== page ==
7 tips to read more

Table of contents:

7 tips to read more
7 tips to read more

Always have a book with you and don't eat radishes

Reading helps us cope with stress more easily, makes us more focused, and improves both short- and long-term memory. Despite the obvious benefits and thrills, it is not easy to make time for a book on a regular basis, and it is questionable whether a page and a half before going to bed and then falling asleep with an open book improves one's abilities. Quartz has now summarized the ways in which we can improve our reading habits without using a time saver.

It's worth stopping

It's never too late to put down a book. Why would you continue to suffer when it has been proven that there is no point in continuing to fight? By tossing a boring or meaningless book, we free up time to read a book that we really enjoy.

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shutterstock 279703610

He who seeks will find

You can build from minutes raked up here and there, this is also done by Stephen King, who is rarely seen watching a baseball game without a book. He says he reads 5 hours a day, which seems quite difficult to achieve, but a lot goes a long way. You can get that Ulysses at halftime, in traffic, standing in line, anywhere!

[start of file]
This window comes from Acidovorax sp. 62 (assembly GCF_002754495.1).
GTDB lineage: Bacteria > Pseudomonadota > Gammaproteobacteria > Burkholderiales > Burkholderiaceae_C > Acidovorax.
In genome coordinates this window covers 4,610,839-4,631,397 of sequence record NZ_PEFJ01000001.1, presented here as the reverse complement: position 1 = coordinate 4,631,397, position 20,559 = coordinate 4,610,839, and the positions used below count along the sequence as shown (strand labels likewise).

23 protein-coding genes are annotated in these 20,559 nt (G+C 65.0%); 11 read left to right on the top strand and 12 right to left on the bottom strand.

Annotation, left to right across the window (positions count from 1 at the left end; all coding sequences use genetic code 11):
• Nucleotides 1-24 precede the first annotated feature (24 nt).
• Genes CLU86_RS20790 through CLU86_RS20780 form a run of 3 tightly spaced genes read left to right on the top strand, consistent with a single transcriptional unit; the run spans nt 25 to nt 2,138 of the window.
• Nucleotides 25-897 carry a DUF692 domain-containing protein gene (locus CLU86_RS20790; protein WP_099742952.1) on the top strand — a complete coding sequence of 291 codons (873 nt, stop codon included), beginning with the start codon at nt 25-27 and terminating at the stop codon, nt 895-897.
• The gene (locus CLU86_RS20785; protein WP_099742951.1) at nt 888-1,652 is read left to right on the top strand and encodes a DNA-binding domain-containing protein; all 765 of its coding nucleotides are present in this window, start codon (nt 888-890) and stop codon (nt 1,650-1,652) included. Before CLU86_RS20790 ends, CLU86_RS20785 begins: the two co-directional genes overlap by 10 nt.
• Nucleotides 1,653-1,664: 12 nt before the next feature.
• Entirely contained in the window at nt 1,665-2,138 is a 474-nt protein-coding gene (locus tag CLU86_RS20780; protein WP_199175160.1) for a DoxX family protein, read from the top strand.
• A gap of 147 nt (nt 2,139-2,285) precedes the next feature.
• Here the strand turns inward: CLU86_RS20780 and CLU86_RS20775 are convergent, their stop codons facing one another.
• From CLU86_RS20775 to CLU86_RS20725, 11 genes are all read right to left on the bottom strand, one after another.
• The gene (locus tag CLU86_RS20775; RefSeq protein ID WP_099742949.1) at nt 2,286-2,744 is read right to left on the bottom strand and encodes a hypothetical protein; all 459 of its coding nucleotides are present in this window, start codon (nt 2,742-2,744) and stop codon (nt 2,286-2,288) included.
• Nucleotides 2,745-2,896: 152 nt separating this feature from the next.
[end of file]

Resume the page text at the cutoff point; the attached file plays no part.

Keep it a secret that you are looking for reader laurels

Based on the results of a 2009 research, it seems that it can easily backfire if someone announces in front of the country and the world what their goals are. In the course of the research, psychology students working in secret were compared with students who shared the experiment with managers, which activities they planned to use to get closer to their goals. The secret society seems to have been more motivated, after all, they spent more time on things that they thought could help them achieve their goals.

Create calm conditions

Once you've decided you're going to read more, go all-in. Pull up a bookshelf in place of the TV, so you will always have all of Dostoevsky in sight! Experiments prove that it also helps if you don't litter the apartment with cookies, radishes, pole dancers and other potentially distracting things.

Choose retro, read on paper

This can actually be understood as a subsection of the previous point. When reading an e-book, our best intentions lead us astray, all we have to do is search for the meaning of a foreign language phrase to get involved in a vicious spiral, because if we've already stopped, why not check how that match is doing? Of course, the paper-based, old-school approach has other advantages, it's often just nice to hold something in your hand that doesn't have a battery.

shutterstock 397255312
shutterstock 397255312

Resonance in the sky, earthquake

There is also a point of view that calls for a radical upheaval of our thinking about reading. It can help a lot if we see reading not as a simple leisure activity, but as a basic element of existence, similar to eating or breathing, and we make it a routine habit that we don't even have to think about, we just do it.

Use external help

If you feel like you don't have a decision yet, organize the task. Lists of Bill Gates, Mark Zuckerberg, and Salman Rushdie are also available if anyone feels the decision is too much of a burden. It can be a good feeling to finish a bad book with the thought, “Well! That this gray t-shirt has bad taste!”

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